The fact that the iPad and computer use is far too prevalent among young children and that children are too sedentary and overweight seems to go hand in hand with what education is really encouraging.
So much so, this seems to naturally fit into the constant cycle whereby we as humans, teachers and parents seem to keep revisiting the same issues, so apparent in our society today and if this is true, then the problem is a lot bigger than you think and not just down to the size of our waistline!
Of course, I do get it, I’m clearly not that stupid and haven’t been in the profession for nearly 20 years, obtained relevant qualifications and then worked my way up the ladder for nothing, but I feel if educators were to be a little more creative in their thoughts, maybe the ideas present by Mr Hinds, in November 2018 would have been actively encouraged and supported when I first started doing this kind of thing, back in 2002. With that said, it doesn’t really make to much sense and still remains something sadly missing from our overall society and cultural outlook.
As a trained outdoor practitioner, I feel there is no point looking towards the Scandinavian pioneers for inspiration and advice if our present society doesn’t really fully value or reflect the same approach. I know this because after recently visiting the Scandinavian countries of Denmark, Norway and Sweden. I was impressed by their love of the outdoors that is ingrained in their culture, for generation upon generation. The experience left me feeling inspired, but with a feeling that we are still light years behind.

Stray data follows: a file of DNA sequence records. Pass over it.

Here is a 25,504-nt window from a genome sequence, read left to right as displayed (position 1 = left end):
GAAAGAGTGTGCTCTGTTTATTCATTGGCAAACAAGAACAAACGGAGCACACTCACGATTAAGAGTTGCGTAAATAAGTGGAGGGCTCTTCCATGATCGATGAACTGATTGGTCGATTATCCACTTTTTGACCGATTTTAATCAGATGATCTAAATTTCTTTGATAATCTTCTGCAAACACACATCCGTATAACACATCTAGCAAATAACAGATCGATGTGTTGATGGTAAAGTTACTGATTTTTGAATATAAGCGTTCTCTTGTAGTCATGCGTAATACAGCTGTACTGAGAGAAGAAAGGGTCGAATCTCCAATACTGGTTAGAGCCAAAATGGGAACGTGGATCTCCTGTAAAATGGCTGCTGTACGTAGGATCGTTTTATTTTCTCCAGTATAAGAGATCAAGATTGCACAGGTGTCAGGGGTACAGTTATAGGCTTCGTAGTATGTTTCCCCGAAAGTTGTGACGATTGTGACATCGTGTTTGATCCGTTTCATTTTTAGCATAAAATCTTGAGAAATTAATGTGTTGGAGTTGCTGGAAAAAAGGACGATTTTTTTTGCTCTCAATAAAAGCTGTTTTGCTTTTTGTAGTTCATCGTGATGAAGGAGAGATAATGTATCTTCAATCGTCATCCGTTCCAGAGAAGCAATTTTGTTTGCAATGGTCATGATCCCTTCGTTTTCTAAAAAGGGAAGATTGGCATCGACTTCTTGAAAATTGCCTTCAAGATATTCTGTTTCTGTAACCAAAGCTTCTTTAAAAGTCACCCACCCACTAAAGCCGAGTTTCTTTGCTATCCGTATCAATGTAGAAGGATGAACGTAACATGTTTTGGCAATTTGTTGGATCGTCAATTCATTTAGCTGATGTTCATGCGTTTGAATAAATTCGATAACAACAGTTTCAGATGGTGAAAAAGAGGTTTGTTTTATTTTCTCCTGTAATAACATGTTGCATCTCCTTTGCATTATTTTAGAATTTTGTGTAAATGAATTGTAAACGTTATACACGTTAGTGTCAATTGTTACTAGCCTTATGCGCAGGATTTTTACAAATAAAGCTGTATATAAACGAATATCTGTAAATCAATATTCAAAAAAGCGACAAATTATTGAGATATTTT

Not wishing to turn this post into a rant or where my opinion is perhaps more valid than yours, the reader, I continually put my thoughts forward in my blog ‘Thoughts and Stories from the Great Outdoors’ and everything that encompasses and encourages others to simply get outside and utilise it, but I do feel I cannot just sit back without offering a thought or opinion when it concerns something I’m passionate about.
As a result, I never want to ruffle the expert's feathers or indeed turn this blog into a forum that focuses too much on moaning and groaning. Most of my expressive language is tactically cultivated out on my bike to and from work or on a regular run, where I have wildfowl to talk to.
With regards to the statement highlighted by Mr Hinds, I will actively encourage him to consider my thoughts within a letter I will compile and write to him. In turn, I will not only encourage him to buy my book about outdoor learning, subscribe to my blog, but also ask him to resonate with a humble, experienced teacher who is simply trying to fulfill the role I signed up to do.
To actively encourage, inspire, question and hopefully influence youngster to be the best they can be. Develop a vision, purpose and life for themselves, which not only offers them challenge and fulfillment but also leads them to achieve all they can in this life.
Hopefully, Mr Hinds will consider my thoughts and take me up on my offer of an Organic Coffee in a natural setting of choice. We can then muse on our thoughts together, compare the size of our homegrown marrows and indeed consider how we can work together in order to revolutionise our education, helping our children to be children, once more, and allow them to enjoy a childhood filled with adventure and interest, fresh air, freedom and, in turn, help to bring the old Education Policy of Excellence and Enjoyment (Yawn!) back into the forefront of our minds once again.
After all, learning is supposed to be fun… right!